BY STEPHANIE CHAN
The recent devastation wrought in Texas, Florida, and Puerto Rico by hurricanes Harvey, Irma, and Maria has unfortunately made disaster preparedness a timely topic. Unfortunately, despite national efforts by FEMA, the American Red Cross, and others to promote disaster readiness, a full two-thirds of American households do not have adequate plans or have no plans at all for a disaster. For example, less than half of Florida homeowners have flood insurance; many likely regret that decision in the aftermath of the most recent disasters.
Researchers have wondered why people fail to prepare for disasters—referred to as low-probability, high-consequence events—and have explored various methods to encourage uptake of mitigation strategies. For example, Meyer and Kunreuther at the Wharton School created a computer simulation where players could invest in mitigation instruments for their virtual homes. The results are quite worrisome—even after several rounds of play in which they experienced disasters, there was little evidence that experiencing losses increased players’ inclinations to better prepare for the future.
To improve disaster preparedness, policymakers and NGOs should give more attention to the tools and techniques of behavioral science. In particular, research findings suggest that we could improve the effectiveness of disaster preparedness interventions through the content of messaging communicated to stakeholders, the scope of the preparation efforts we promote, and the timing of the intervention.
The way a message is conveyed can substantially improve the effectiveness of behavior change interventions. For example, receiving a communication that compares your electricity bill to those of your neighbors can significantly change your electricity usage. Similarly, receiving a letter that says “9 out of 10 people paid their taxes on time” encourages the remaining holdout to pay up. In the context of disaster preparation, we could encourage homeowners to better prepare by comparing their readiness with their neighbors’, or by organizing friendly competitions where counties publish the progress their residents are making towards readiness and offer the winning county a prize.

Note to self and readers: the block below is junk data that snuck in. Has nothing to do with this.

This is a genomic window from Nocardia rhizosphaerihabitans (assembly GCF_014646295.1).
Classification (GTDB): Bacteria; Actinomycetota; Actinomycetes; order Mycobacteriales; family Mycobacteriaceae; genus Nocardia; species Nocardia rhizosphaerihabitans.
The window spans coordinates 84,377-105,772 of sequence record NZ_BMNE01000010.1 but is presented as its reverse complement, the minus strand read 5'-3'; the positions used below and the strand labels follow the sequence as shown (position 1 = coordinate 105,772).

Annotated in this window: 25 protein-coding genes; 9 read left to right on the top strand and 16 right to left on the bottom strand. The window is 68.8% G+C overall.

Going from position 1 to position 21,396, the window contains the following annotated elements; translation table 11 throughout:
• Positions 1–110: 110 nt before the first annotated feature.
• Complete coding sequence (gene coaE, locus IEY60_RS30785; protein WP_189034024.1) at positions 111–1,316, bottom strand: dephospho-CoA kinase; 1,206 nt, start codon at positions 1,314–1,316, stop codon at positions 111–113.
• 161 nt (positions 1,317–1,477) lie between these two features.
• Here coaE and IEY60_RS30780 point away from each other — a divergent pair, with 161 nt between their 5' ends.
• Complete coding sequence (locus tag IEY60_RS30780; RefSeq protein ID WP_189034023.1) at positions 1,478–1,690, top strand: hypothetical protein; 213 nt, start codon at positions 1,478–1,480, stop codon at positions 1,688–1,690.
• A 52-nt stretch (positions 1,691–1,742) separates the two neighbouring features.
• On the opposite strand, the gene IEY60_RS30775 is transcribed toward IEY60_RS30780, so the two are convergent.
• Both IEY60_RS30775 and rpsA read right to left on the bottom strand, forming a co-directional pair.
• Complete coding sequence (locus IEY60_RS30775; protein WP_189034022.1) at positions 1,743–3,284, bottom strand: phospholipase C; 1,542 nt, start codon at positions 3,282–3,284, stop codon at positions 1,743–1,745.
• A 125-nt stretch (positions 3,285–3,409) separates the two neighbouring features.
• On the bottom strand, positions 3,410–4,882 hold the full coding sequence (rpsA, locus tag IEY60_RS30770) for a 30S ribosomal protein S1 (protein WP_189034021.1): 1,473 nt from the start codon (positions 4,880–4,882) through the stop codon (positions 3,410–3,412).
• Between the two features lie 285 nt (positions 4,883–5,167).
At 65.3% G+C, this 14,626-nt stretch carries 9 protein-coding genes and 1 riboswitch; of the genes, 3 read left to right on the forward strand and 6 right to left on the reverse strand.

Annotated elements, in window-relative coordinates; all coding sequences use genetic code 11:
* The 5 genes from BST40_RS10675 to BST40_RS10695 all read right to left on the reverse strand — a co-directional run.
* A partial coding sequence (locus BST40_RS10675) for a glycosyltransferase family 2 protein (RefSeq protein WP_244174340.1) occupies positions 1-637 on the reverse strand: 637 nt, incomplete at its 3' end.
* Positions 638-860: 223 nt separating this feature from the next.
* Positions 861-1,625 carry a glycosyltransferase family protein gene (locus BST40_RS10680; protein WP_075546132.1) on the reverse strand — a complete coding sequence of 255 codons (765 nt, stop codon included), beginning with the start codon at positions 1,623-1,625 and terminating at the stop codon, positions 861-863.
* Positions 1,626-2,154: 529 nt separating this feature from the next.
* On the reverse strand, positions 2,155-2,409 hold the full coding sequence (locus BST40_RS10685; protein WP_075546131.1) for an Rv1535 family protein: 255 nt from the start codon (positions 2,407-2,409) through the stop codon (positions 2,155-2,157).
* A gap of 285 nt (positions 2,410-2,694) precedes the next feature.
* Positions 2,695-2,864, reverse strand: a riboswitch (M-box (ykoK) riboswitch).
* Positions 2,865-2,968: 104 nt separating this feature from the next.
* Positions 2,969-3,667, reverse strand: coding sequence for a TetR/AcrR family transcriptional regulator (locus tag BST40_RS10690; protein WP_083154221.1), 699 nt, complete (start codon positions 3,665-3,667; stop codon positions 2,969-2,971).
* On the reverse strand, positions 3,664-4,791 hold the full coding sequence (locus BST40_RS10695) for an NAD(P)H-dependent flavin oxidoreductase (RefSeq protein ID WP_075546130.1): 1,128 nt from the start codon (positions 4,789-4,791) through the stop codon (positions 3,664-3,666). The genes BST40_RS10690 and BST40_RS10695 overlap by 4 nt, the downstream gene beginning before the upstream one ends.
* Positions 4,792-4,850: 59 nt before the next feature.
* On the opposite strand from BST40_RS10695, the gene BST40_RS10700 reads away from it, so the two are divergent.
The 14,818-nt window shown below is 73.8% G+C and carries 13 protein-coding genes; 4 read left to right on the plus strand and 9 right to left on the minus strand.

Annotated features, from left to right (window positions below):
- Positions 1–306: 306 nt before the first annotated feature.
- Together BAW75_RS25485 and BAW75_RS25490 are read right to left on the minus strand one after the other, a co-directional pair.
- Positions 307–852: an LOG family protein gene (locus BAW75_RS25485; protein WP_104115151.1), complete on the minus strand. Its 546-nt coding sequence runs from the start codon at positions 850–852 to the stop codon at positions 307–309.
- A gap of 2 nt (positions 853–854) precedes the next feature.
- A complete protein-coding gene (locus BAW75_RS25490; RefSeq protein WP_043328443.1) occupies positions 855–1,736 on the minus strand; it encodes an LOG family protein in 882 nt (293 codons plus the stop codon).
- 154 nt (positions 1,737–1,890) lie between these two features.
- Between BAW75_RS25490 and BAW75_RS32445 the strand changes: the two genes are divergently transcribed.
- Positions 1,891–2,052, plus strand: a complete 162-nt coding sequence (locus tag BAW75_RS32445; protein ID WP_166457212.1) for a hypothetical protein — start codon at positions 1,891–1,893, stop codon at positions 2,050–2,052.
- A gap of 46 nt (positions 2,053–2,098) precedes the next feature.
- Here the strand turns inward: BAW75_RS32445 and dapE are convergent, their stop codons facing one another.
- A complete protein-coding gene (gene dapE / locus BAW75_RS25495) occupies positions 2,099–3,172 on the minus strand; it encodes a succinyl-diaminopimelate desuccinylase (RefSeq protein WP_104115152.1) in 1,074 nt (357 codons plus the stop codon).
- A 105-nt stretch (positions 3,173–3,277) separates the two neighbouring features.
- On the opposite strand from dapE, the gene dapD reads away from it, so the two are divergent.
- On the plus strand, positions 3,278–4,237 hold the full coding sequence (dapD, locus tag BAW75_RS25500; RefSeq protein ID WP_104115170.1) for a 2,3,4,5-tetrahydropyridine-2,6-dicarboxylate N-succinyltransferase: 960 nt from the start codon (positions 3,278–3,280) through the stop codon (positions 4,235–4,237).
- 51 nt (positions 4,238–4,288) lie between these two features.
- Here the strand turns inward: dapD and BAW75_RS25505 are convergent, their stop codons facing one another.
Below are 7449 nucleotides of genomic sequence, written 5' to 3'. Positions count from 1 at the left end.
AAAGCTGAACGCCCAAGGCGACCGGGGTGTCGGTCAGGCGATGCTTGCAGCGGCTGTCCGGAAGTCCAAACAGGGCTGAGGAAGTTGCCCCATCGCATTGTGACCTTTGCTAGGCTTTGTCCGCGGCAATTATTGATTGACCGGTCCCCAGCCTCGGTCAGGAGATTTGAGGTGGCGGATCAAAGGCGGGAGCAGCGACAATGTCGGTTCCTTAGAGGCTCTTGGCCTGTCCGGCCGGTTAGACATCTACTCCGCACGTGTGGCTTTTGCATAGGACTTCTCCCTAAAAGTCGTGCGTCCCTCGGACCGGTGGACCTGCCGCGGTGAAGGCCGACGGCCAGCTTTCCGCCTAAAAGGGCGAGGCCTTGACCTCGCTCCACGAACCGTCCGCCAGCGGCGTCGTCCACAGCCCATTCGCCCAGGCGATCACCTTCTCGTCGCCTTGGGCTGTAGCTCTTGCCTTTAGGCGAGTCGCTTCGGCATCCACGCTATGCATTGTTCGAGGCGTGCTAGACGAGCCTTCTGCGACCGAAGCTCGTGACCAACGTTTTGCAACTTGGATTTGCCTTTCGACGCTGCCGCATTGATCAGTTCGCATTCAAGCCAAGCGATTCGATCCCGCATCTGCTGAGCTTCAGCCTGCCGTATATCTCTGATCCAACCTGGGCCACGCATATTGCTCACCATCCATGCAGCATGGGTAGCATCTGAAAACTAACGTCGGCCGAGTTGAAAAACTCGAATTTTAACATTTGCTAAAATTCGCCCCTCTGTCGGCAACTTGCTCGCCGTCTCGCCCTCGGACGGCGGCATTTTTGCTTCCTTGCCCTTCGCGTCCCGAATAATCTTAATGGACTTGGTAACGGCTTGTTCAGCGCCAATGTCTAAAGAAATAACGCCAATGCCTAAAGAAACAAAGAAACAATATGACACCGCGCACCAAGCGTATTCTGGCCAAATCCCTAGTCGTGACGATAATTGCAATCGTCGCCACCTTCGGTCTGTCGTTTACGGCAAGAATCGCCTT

Another way to change people’s disaster preparation habits could be to highlight how being prepared will protect children. In a 2016 national survey, 64 percent of American households were “familiar or very familiar” with their child’s school evacuation and emergency plans. This data offers a bright spot in disaster preparedness literature, especially when contrasted with evidence, mentioned earlier, that a similar percentage of American households have inadequate plans for dealing with disaster. This high percentage suggests parents might be particularly receptive to information framed around child well-being, perhaps through messaging from their children’s schools.
Importantly, behavioral science research cautions against one common messaging frame: fear. Although instilling fear is an emotionally powerful approach that could lead to behavioral change, we should be cautious because these interventions might backfire. For example, one might think that we should expose drivers and car riders to the gory graphics of car accidents to increase seatbelt usage. While this triggers fear, it actually reduces compliance. This is because a common response is to avoid messages that are emotionally disturbing and personally realistic. This research suggests that we should consider more positive messaging, such as awarded competitions or community events, instead of negative messaging such as threats or gruesome imagery.